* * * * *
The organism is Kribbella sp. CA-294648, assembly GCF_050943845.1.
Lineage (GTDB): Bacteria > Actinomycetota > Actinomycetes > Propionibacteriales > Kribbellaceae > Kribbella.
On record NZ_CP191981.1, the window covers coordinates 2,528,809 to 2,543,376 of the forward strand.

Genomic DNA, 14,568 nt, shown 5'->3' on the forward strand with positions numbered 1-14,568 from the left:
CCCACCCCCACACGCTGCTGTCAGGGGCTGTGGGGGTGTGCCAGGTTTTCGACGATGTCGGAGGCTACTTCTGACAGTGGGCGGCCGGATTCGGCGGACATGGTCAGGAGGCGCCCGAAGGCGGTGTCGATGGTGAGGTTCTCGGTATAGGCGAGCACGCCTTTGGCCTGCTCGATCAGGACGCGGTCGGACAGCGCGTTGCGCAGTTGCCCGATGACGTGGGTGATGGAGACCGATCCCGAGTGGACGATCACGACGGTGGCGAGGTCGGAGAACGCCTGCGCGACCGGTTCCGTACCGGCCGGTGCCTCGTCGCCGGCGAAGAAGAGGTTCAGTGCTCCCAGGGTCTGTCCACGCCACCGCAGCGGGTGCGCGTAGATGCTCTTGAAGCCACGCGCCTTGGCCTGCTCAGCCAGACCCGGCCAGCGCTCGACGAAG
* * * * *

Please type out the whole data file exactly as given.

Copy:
The organism is Kribbella sp. CA-294648, assembly GCF_050943845.1.
Lineage (GTDB): Bacteria > Actinomycetota > Actinomycetes > Propionibacteriales > Kribbellaceae > Kribbella.
On record NZ_CP191981.1, the window covers coordinates 2,528,809 to 2,543,376 of the forward strand.

Genomic DNA, 14,568 nt, shown 5'->3' on the forward strand with positions numbered 1-14,568 from the left:
CCCACCCCCACACGCTGCTGTCAGGGGCTGTGGGGGTGTGCCAGGTTTTCGACGATGTCGGAGGCTACTTCTGACAGTGGGCGGCCGGATTCGGCGGACATGGTCAGGAGGCGCCCGAAGGCGGTGTCGATGGTGAGGTTCTCGGTATAGGCGAGCACGCCTTTGGCCTGCTCGATCAGGACGCGGTCGGACAGCGCGTTGCGCAGTTGCCCGATGACGTGGGTGATGGAGACCGATCCCGAGTGGACGATCACGACGGTGGCGAGGTCGGAGAACGCCTGCGCGACCGGTTCCGTACCGGCCGGTGCCTCGTCGCCGGCGAAGAAGAGGTTCAGTGCTCCCAGGGTCTGTCCACGCCACCGCAGCGGGTGCGCGTAGATGCTCTTGAAGCCACGCGCCTTGGCCTGCTCAGCCAGACCCGGCCAGCGCTCGACGAAG